Port of Portland director criticizes mayor

Bill Wyatt says Hales’ actions are adversely affecting city’s relationship with businesses.

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The mayor of Portland abruptly reversed course on a propane pipeline terminal several weeks ago, dealing another blow to an already-reeling port.

The executive director of the Port of Portland, Bill Wyatt, is displeased.

From the Portland Tribune:

“Hales said the project does not comply with Portland’s values. But what does that mean for other companies that do business at the port? Ford ships cars to China. What if someone decides they don’t get enough mileage? Or what if someone thinks we shouldn’t be shipping GMO corn to Korea?” Wyatt asked.

The council had been scheduled to consider the land use change on June 10, but Hales removed it from the calendar. He had submitted the original request for a land use change to the Planning and Sustainability Commission. That is a change from how similar requests are handled. Typically, the party seeking the land use change submits the request.

Responding to concerns about the safety of a propane terminal located at terminal 6, Wyatt took a veiled shot at the city: “You have a greater chance of being hit by a TriMet bus,” he said at a Westside Economic Alliance event in Tigard.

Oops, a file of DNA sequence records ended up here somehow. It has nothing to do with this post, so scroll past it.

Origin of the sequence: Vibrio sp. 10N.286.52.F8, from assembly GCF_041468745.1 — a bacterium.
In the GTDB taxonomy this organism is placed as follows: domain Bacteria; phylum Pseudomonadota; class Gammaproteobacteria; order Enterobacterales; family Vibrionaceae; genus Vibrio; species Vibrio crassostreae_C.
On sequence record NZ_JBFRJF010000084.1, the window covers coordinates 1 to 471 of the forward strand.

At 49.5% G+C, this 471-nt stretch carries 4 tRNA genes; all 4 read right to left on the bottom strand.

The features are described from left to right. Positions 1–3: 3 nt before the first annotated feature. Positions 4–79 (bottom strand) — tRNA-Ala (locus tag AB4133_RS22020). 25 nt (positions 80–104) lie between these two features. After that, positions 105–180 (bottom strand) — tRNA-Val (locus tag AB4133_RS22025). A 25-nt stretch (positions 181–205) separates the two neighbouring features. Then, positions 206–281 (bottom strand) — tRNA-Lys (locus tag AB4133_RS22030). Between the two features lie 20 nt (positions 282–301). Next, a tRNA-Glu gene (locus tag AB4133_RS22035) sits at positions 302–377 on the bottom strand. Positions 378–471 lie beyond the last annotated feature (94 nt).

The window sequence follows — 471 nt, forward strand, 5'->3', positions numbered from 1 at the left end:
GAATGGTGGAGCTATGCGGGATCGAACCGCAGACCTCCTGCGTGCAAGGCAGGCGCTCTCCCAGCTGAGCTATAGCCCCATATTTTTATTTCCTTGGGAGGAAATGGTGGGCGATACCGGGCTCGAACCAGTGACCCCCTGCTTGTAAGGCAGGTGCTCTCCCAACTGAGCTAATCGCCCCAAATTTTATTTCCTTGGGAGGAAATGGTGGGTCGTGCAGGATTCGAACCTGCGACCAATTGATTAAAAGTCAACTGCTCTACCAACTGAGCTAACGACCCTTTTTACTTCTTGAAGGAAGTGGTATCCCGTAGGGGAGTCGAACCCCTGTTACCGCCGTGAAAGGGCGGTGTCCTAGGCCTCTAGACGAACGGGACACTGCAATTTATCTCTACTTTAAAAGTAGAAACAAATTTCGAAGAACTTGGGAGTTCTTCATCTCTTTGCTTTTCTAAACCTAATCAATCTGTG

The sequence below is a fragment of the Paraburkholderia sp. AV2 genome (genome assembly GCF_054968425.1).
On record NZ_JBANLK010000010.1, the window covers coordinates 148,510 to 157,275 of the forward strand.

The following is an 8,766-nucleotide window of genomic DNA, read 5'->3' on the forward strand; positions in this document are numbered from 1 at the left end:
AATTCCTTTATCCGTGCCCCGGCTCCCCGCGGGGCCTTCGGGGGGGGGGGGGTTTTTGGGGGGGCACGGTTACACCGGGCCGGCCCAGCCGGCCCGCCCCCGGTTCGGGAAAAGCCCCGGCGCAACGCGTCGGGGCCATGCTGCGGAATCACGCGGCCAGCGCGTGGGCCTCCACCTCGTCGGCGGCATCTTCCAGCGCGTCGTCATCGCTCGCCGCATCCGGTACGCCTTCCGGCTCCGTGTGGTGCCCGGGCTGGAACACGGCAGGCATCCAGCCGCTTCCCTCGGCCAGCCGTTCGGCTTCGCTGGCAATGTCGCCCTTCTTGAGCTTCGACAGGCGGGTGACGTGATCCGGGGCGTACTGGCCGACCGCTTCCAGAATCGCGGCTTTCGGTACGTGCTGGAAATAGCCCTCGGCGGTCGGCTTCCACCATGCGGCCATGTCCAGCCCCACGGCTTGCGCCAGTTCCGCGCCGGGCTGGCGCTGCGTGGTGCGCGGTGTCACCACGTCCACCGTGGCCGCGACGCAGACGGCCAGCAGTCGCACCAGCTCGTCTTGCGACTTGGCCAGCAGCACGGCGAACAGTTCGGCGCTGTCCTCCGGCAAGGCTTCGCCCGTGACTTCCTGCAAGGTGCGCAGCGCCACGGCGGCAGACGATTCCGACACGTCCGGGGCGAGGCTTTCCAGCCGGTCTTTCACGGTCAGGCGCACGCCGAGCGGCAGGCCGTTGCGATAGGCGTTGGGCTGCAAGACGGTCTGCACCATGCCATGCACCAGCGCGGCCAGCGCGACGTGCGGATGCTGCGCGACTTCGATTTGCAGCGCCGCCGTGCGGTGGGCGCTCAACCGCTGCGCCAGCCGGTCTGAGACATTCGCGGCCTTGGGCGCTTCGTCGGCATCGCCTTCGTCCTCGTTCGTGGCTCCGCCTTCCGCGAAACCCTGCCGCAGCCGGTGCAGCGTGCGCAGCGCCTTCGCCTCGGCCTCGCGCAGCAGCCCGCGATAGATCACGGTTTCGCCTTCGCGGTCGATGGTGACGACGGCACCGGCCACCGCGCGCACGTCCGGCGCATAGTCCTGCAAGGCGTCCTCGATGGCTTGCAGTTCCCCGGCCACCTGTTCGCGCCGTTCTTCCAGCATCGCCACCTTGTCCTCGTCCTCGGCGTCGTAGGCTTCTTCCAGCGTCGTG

Capitalizing on the suddenly-stalled Pembina project, Oregon’s Climate Action Coalition aims to ban on all fossil fuel exports from the region.

Portland Business Journal reports:

“There’s no way to call yourself a green city and a sustainability leader and be a gateway for fossil fuel,” said Caleb.

In the meantime, questions remain over whether the city should be allowed to rezone the property on which the Pembina facility would sit. The city continued to investigate whether the project is entitled to a hearing.  Either way, the Climate Action Coalition plans to make its voice heard. The coalition mounted a fierce public and private battle against Pembina and the port. The city’s planning and sustainability commission signed off on an environmental amendment for the project, but tacked a $6.2 million carbon charge to its recommendation the full city council approve the change.